In Spring of 2020, known colloquially as ‘lockdown one’, I set about correcting my woeful pop culture knowledge by watching all 23 Marvel Cinematic Universe films, most of them for the first time. With that joyous task well behind me, I am now over the moon that we finally have some new MCU releases coming our way. So My Marvel Diary will continue, reviewing each new chapter of the MCU as it arrives.
MCU Phase: Four
Creator: Jac Schaeffer
Starring: Elizabeth Olsen, Paul Bettany, Teyonah Parris, Kathryn Hahn, David Payton
May contain spoilers.
Here we go. The 70s are here, the fashion is ridiculous, and the fabric of reality is falling apart. I get the sense that as WandaVision moves along, more and more of the thriller, bigger-picture elements of the story are going to seep into the period sitcom conceit. I do hope, however, that the writers don’t abandon this wonderfully inventive idea entirely by the end. In this episode, there is a wonderful balance between committing to the sitcom illusion world and dropping further clues as to what on earth is going on.
I found that there was a much scarier undercurrent to this episode than the other two. In the first chapters there was the sitcom, and then the break for the serious stuff. This time the two are more interwoven, as when Vision subtly slips from joking around into a realisation that all is not well in their neighbourhood. When Wanda promptly rewinds and wipes his questioning we are seeing one of our lead characters lose his agency. Not only does this emphasise that the ‘Wanda’ is more important than the ‘Vision’, but it makes everything quite unsettling.
Far more of the characters appear to be aware of their own place in this constructed world now, with Herb and Agnes seeming straight-up fearful of something. The smile on Wanda’s face at the end, having disposed of Geraldine, is near-horrifying. It suggests a darker, more ruthless side to potentially one of the MCU’s most powerful characters. It is also the perfect encapsulation of the nightmare existing underneath the cheerful sitcom exterior.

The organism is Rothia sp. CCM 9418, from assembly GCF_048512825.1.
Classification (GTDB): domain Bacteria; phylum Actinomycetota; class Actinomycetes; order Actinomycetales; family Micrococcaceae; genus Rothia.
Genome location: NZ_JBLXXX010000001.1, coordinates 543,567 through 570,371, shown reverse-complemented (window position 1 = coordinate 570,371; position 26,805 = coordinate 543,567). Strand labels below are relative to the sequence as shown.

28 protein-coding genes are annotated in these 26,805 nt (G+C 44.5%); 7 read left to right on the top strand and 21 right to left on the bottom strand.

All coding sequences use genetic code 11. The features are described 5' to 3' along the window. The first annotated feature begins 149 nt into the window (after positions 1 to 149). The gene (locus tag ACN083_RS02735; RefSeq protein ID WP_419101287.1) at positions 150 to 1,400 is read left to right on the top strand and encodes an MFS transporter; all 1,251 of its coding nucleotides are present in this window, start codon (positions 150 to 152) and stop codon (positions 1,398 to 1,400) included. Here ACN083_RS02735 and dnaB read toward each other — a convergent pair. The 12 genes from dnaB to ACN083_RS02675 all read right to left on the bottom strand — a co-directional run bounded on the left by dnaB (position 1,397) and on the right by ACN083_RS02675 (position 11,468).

Now let’s talk about all those clues, shall we? The one thing that is clearest at this stage (other than the first-base idea that the sitcom world is not in fact reality) is that SWORD is somehow involved. The logo for this agency (something like a new, more sinister SHIELD maybe?) appeared on the notebook at the end of Episode One, on the beekeeper’s jacket in Episode Two, and now on ‘Geraldine’s’ necklace at the end of this segment.
I used inverted commas there because, as I mentioned last time, it has been announced that Teyonah Parris is playing Monica Rambeau from the comics, not bloody ‘Geraldine’. Given her mother’s close friendship with Captain Marvel, I am assuming that Rambeau is, roughly speaking, on the right side of the fence. So is she in there trying to rescue Wanda? Snap her out of the illusion? Or is it possible that she’s up to something more sinister? Quite frankly, it could be any and all of the above.
The most intriguing part of it all is the role Wanda herself plays in this. On the one hand, she seems in control of it, re-winding at will and expelling Geraldine from this world at the end. On the other, the voice on the radio in Episode Two (speculated by many to be Jimmy Woo from Ant-Man – who we know is in the series at some point) suggests someone is ‘doing this’ to Wanda. She appears fragile when the sitcom veneer breaks, and not entirely comfortable throughout. Quite what this set-up is remains a mystery, but I think this latest instalment is the clearest evidence yet that Wanda is at least partly in this altered reality by choice.
As I said last time, when WandaVision is playing its conceit straight and essentially just being a sitcom pastiche, it is loads of fun even without the superhero stuff. This episode continues the trend of blending jokes that are both amusingly shit and also actually amusing at the same time. And a final word for Elizabeth Olsen and Paul Bettany. They’re both so good at the comic stuff, yet able to snap us out of that world at a second’s notice. Clearly having the time of their lives, WandaVision is, if nothing else, a brilliant vehicle for its two leads.